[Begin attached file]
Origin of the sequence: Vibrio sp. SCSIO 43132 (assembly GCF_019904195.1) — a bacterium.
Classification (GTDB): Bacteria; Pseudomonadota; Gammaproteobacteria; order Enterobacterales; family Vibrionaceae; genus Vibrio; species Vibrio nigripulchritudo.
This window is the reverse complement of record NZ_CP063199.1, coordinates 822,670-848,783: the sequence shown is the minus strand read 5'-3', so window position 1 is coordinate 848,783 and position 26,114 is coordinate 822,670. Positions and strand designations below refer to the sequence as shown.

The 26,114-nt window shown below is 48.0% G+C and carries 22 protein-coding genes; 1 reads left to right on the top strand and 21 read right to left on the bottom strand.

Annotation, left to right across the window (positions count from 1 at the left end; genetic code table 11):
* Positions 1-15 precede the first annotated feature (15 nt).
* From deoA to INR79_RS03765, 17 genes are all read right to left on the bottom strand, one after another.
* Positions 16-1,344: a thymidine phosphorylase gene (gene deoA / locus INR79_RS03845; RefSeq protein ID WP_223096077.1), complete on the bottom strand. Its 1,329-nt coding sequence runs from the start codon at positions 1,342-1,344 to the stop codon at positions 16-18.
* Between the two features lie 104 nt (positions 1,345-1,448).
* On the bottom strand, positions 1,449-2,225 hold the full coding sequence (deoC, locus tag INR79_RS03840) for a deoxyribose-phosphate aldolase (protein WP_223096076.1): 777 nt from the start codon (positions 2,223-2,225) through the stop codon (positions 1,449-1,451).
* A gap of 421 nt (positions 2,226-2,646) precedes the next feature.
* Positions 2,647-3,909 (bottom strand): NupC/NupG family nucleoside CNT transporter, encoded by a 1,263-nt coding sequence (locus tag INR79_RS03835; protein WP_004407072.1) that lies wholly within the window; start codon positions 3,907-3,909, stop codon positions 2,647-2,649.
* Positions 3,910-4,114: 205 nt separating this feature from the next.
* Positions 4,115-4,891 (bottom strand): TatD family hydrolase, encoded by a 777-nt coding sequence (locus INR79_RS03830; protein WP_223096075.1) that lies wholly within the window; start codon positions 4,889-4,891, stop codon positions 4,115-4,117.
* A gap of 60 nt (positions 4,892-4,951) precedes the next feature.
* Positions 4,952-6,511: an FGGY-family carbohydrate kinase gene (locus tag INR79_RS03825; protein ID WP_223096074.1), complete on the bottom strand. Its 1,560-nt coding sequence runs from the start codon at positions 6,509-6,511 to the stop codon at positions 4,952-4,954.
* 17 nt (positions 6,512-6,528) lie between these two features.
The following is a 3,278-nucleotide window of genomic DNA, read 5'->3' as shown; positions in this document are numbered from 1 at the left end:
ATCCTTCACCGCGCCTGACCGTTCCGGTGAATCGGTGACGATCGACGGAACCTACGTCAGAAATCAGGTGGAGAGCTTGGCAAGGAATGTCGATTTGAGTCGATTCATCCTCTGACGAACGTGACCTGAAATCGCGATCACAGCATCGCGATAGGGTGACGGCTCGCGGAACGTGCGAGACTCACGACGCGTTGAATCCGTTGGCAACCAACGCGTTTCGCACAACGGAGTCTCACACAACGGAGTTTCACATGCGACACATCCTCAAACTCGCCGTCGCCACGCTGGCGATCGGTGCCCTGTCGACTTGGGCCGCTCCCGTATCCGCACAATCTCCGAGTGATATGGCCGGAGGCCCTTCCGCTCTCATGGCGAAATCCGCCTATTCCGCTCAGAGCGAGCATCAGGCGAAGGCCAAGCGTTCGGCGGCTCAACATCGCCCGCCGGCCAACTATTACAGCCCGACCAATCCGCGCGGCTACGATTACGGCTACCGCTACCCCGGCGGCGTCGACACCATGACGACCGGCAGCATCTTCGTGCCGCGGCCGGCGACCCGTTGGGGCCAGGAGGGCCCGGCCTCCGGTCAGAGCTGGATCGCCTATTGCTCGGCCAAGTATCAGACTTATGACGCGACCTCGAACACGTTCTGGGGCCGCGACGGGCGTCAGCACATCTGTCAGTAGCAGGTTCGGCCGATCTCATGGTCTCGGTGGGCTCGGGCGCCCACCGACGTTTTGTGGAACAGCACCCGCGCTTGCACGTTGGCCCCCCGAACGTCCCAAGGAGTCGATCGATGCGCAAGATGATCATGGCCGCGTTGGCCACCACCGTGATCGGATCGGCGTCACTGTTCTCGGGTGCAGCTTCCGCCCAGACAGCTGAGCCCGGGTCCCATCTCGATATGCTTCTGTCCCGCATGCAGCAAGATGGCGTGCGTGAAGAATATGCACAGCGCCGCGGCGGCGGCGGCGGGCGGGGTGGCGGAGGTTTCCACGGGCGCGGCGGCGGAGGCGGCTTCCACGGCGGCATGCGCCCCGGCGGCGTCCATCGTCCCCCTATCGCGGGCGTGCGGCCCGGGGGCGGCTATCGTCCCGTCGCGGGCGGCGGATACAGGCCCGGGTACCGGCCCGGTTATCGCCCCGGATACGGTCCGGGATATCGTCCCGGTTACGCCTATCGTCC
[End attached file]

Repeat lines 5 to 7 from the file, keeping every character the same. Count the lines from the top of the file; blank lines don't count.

Annotation, left to right across the window (positions count from 1 at the left end; genetic code table 11):
* Positions 1-15 precede the first annotated feature (15 nt).
* From deoA to INR79_RS03765, 17 genes are all read right to left on the bottom strand, one after another.